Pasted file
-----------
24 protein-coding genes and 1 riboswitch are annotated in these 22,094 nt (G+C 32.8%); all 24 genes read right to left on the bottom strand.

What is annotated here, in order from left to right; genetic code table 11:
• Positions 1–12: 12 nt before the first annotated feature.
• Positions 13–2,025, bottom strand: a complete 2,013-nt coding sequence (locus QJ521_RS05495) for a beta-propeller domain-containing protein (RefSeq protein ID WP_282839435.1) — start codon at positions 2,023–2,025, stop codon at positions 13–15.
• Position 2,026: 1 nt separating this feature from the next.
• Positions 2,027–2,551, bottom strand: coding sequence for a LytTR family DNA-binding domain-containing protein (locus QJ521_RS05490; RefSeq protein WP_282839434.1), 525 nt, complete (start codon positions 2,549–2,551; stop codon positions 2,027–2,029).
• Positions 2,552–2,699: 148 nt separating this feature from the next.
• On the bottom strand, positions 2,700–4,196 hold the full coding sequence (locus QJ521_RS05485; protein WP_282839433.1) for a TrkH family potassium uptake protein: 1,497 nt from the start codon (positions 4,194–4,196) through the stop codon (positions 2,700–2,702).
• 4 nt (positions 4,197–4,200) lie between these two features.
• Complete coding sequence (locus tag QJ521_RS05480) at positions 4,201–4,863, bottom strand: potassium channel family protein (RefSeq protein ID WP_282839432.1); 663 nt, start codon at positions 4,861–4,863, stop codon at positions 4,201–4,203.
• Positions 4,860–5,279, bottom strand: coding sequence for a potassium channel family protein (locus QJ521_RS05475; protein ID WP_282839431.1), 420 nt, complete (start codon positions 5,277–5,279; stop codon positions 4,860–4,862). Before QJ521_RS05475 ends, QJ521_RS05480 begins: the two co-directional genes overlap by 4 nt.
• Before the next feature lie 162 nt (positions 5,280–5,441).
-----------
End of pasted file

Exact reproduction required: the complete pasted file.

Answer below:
24 protein-coding genes and 1 riboswitch are annotated in these 22,094 nt (G+C 32.8%); all 24 genes read right to left on the bottom strand.

What is annotated here, in order from left to right; genetic code table 11:
• Positions 1–12: 12 nt before the first annotated feature.
• Positions 13–2,025, bottom strand: a complete 2,013-nt coding sequence (locus QJ521_RS05495) for a beta-propeller domain-containing protein (RefSeq protein ID WP_282839435.1) — start codon at positions 2,023–2,025, stop codon at positions 13–15.
• Position 2,026: 1 nt separating this feature from the next.
• Positions 2,027–2,551, bottom strand: coding sequence for a LytTR family DNA-binding domain-containing protein (locus QJ521_RS05490; RefSeq protein WP_282839434.1), 525 nt, complete (start codon positions 2,549–2,551; stop codon positions 2,027–2,029).
• Positions 2,552–2,699: 148 nt separating this feature from the next.
• On the bottom strand, positions 2,700–4,196 hold the full coding sequence (locus QJ521_RS05485; protein WP_282839433.1) for a TrkH family potassium uptake protein: 1,497 nt from the start codon (positions 4,194–4,196) through the stop codon (positions 2,700–2,702).
• 4 nt (positions 4,197–4,200) lie between these two features.
• Complete coding sequence (locus tag QJ521_RS05480) at positions 4,201–4,863, bottom strand: potassium channel family protein (RefSeq protein ID WP_282839432.1); 663 nt, start codon at positions 4,861–4,863, stop codon at positions 4,201–4,203.
• Positions 4,860–5,279, bottom strand: coding sequence for a potassium channel family protein (locus QJ521_RS05475; protein ID WP_282839431.1), 420 nt, complete (start codon positions 5,277–5,279; stop codon positions 4,860–4,862). Before QJ521_RS05475 ends, QJ521_RS05480 begins: the two co-directional genes overlap by 4 nt.
• Before the next feature lie 162 nt (positions 5,280–5,441).